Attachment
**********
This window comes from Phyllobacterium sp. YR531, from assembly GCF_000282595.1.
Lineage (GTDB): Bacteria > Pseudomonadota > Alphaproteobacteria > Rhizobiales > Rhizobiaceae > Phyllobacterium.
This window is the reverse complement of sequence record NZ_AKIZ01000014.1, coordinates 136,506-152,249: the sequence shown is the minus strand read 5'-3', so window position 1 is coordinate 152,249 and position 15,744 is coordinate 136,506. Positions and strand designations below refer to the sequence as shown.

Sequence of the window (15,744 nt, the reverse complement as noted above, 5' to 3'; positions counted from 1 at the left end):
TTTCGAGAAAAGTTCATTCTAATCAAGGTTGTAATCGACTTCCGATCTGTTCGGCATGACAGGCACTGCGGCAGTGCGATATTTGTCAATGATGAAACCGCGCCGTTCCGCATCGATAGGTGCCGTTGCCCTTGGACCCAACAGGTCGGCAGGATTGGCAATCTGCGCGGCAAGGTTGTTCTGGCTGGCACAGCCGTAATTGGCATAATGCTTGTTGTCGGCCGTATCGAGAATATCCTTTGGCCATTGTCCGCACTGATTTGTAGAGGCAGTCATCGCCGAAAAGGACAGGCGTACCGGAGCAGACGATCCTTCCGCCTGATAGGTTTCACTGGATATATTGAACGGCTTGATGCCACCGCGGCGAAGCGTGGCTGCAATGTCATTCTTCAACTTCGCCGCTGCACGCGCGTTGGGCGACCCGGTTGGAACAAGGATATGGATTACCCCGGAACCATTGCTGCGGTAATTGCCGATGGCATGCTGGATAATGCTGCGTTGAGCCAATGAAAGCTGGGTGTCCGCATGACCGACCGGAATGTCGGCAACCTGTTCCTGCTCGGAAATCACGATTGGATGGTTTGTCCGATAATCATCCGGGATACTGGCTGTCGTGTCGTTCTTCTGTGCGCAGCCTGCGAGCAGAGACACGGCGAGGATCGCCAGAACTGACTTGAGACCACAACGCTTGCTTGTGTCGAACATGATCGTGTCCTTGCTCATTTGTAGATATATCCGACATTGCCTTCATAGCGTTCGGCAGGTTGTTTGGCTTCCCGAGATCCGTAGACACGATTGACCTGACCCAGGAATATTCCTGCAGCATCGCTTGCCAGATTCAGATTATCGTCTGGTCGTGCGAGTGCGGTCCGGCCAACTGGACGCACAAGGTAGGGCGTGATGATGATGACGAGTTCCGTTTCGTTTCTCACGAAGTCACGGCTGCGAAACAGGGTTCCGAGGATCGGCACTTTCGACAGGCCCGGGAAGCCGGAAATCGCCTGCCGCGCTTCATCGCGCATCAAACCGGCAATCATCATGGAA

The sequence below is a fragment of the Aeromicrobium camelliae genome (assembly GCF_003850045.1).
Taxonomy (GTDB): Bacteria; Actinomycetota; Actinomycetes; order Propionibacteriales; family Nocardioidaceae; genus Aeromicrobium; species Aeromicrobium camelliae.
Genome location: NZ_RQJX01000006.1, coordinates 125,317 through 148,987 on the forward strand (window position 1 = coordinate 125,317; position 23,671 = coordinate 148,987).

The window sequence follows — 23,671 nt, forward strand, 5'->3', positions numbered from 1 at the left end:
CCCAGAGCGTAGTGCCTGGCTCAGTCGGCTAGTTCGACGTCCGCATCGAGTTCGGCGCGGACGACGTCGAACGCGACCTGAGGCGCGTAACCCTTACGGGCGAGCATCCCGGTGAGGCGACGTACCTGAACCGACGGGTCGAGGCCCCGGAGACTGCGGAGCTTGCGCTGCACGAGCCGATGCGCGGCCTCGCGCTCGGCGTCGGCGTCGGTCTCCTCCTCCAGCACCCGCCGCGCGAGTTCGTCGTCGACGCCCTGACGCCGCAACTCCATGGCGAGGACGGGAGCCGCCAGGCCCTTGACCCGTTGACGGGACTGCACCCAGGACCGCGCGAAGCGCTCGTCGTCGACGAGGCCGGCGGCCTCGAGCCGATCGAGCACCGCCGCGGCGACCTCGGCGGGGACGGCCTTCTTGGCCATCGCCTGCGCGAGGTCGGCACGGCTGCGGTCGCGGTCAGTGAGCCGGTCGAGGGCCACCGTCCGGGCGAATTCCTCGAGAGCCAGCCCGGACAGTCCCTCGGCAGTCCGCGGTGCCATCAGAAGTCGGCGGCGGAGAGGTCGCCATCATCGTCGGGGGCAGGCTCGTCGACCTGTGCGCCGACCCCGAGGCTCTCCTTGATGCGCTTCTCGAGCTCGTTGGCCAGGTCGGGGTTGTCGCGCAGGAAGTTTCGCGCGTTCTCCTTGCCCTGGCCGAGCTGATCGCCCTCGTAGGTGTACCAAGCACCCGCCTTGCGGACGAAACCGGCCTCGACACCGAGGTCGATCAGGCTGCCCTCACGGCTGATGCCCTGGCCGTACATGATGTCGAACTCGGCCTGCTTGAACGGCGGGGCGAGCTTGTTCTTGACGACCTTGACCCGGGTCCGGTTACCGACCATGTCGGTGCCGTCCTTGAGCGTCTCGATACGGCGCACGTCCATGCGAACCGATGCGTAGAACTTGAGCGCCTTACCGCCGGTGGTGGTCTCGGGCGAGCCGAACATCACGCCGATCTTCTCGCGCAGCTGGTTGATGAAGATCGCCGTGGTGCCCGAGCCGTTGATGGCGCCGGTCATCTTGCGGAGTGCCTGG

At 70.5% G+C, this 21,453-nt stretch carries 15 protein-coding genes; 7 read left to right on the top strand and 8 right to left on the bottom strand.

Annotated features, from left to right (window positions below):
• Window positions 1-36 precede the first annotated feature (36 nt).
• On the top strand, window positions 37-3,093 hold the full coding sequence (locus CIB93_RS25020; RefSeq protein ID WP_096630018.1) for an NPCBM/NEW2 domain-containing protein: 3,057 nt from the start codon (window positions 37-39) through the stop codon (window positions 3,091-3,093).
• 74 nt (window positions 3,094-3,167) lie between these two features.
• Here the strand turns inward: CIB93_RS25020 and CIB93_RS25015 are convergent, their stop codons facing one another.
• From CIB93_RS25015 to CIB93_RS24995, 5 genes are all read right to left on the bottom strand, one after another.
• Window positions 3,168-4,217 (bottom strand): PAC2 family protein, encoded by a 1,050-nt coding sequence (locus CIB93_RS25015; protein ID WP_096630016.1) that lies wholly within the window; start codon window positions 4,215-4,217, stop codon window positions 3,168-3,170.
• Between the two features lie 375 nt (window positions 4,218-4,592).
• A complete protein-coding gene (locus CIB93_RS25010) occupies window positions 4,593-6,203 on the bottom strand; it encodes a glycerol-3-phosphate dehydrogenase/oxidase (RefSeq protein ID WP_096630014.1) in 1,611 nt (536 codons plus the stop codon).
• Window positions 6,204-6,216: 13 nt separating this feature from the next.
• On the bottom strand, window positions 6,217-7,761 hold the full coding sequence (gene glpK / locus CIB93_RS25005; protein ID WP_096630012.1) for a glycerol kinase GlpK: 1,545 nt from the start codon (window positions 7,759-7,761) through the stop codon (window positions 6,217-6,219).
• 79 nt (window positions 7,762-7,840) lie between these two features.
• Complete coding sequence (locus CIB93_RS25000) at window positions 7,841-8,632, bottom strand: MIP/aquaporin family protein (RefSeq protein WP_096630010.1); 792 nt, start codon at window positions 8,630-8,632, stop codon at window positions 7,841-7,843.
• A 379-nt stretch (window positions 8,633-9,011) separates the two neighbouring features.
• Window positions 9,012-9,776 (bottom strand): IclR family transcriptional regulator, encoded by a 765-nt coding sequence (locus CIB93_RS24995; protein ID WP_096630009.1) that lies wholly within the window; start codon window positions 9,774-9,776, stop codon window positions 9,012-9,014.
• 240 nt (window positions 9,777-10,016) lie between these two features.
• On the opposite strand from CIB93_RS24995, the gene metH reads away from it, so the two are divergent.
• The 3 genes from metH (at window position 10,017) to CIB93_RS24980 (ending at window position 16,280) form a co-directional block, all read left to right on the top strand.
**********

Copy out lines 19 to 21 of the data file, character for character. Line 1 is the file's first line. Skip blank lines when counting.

• Between the two features lie 375 nt (window positions 4,218-4,592).
• A complete protein-coding gene (locus CIB93_RS25010) occupies window positions 4,593-6,203 on the bottom strand; it encodes a glycerol-3-phosphate dehydrogenase/oxidase (RefSeq protein ID WP_096630014.1) in 1,611 nt (536 codons plus the stop codon).
• Window positions 6,204-6,216: 13 nt separating this feature from the next.